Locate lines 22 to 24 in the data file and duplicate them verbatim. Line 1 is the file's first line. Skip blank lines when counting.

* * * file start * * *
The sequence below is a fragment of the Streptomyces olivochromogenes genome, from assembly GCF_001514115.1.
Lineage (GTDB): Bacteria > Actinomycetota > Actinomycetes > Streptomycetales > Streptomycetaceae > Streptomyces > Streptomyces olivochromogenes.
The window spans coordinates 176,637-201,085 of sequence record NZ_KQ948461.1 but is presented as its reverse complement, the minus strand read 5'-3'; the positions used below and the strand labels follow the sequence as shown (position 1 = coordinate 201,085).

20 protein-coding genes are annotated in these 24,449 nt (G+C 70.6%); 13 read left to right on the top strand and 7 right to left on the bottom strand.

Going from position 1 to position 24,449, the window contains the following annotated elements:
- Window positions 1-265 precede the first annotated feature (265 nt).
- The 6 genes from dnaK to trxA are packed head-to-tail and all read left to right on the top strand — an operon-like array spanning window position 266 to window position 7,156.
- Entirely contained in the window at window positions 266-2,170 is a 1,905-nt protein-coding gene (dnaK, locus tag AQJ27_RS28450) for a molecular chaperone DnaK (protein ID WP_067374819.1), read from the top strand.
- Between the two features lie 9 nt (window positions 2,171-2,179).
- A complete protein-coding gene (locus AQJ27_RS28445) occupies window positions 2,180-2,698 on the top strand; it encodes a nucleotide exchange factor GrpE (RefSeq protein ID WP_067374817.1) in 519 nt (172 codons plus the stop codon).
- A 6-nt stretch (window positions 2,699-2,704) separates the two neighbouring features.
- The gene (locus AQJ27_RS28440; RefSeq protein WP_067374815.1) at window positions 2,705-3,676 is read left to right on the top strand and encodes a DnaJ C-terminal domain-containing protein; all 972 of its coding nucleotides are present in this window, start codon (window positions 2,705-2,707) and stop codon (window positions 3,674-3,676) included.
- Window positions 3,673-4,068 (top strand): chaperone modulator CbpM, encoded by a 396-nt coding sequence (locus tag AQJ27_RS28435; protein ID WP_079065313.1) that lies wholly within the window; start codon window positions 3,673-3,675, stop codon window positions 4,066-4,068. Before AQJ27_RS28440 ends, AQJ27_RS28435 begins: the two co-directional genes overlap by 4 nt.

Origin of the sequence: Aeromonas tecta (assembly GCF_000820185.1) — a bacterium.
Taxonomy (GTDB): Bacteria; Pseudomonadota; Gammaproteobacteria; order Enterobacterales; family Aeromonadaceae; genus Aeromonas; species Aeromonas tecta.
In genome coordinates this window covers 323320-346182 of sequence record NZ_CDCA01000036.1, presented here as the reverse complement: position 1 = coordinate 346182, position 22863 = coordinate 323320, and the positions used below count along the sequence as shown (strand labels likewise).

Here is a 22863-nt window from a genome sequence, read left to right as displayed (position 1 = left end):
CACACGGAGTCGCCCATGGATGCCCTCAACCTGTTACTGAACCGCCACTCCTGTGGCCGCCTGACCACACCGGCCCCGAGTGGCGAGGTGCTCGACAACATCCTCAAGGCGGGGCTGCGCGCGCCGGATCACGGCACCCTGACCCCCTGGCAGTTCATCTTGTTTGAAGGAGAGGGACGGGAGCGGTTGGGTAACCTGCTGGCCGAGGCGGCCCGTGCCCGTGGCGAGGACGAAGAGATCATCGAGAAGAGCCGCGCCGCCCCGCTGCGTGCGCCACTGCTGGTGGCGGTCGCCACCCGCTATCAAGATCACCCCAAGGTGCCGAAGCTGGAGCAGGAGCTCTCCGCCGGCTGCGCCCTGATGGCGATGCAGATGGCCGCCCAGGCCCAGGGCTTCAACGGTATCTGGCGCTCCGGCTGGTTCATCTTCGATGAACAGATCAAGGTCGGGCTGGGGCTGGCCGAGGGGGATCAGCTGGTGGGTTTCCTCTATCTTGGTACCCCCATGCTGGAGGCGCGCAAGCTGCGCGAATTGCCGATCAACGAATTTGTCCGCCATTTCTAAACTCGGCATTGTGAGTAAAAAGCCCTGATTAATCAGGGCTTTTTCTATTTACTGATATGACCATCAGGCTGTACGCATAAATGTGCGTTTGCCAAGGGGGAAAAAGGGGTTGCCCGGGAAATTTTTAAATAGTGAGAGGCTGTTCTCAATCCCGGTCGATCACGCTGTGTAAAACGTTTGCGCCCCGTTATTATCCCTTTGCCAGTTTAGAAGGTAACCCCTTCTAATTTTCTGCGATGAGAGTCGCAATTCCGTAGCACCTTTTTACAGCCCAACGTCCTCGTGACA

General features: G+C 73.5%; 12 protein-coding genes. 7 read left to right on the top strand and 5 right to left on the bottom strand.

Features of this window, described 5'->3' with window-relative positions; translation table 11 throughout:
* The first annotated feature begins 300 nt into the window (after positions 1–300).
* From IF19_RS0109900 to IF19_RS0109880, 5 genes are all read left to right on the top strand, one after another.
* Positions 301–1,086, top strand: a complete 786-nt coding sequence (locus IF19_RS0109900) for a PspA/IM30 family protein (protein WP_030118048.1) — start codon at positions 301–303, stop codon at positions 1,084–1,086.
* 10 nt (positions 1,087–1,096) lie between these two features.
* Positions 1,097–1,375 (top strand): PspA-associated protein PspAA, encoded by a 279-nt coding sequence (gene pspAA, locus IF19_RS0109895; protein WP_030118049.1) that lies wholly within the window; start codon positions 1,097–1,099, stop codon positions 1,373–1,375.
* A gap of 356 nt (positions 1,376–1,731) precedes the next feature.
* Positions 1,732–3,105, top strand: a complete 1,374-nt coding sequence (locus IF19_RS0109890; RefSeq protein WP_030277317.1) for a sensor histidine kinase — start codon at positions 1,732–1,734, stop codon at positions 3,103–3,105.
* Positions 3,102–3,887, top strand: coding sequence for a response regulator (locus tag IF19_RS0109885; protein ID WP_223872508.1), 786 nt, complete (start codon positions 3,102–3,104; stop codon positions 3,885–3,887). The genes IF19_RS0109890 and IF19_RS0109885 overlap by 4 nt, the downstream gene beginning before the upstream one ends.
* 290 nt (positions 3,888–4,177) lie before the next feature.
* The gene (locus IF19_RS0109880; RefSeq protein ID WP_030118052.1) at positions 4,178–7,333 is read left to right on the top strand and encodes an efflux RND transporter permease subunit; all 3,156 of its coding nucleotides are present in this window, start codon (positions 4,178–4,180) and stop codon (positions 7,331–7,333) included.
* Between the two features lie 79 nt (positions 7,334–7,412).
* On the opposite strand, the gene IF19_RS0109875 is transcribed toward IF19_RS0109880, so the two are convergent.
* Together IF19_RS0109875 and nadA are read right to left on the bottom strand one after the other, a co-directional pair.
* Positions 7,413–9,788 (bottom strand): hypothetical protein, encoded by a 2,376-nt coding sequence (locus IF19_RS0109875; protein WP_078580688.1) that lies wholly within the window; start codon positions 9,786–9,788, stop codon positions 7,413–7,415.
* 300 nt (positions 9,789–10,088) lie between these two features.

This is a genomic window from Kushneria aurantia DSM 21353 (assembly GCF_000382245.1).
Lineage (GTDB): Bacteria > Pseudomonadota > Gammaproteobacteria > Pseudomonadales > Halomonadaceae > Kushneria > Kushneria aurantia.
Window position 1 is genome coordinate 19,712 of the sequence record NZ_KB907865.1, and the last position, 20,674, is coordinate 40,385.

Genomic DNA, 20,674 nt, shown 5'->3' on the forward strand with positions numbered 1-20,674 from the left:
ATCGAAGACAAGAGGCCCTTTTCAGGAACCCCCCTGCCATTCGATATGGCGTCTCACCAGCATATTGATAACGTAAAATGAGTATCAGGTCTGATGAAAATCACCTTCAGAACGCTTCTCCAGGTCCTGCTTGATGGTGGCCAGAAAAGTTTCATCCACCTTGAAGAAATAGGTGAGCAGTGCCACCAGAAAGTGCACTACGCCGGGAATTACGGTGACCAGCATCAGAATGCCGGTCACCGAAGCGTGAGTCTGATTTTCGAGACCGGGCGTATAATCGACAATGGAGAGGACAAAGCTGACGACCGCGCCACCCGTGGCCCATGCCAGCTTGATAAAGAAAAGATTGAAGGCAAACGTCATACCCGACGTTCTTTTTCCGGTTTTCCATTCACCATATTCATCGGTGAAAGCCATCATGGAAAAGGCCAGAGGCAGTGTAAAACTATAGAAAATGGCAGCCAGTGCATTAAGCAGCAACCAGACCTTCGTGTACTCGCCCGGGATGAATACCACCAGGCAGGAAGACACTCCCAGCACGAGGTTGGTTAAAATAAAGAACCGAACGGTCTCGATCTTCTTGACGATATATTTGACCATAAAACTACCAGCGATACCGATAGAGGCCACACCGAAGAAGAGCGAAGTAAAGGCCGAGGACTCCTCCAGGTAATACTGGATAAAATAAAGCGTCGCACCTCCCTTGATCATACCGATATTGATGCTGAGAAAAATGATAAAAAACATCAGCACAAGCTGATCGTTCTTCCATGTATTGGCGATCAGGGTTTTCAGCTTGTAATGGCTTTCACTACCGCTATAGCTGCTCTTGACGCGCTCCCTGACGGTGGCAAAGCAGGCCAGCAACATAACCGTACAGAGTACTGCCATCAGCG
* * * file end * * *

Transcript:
* From IF19_RS0109900 to IF19_RS0109880, 5 genes are all read left to right on the top strand, one after another.
* Positions 301–1,086, top strand: a complete 786-nt coding sequence (locus IF19_RS0109900) for a PspA/IM30 family protein (protein WP_030118048.1) — start codon at positions 301–303, stop codon at positions 1,084–1,086.
* 10 nt (positions 1,087–1,096) lie between these two features.